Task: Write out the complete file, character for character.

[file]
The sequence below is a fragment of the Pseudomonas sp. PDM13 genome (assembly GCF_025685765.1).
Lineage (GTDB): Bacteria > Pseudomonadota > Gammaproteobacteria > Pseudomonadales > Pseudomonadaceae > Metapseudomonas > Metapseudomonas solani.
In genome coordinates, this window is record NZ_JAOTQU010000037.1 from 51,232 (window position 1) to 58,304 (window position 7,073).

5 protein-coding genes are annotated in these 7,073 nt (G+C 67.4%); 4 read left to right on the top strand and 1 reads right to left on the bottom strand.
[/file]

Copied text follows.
The sequence below is a fragment of the Pseudomonas sp. PDM13 genome (assembly GCF_025685765.1).
Lineage (GTDB): Bacteria > Pseudomonadota > Gammaproteobacteria > Pseudomonadales > Pseudomonadaceae > Metapseudomonas > Metapseudomonas solani.
In genome coordinates, this window is record NZ_JAOTQU010000037.1 from 51,232 (window position 1) to 58,304 (window position 7,073).

5 protein-coding genes are annotated in these 7,073 nt (G+C 67.4%); 4 read left to right on the top strand and 1 reads right to left on the bottom strand.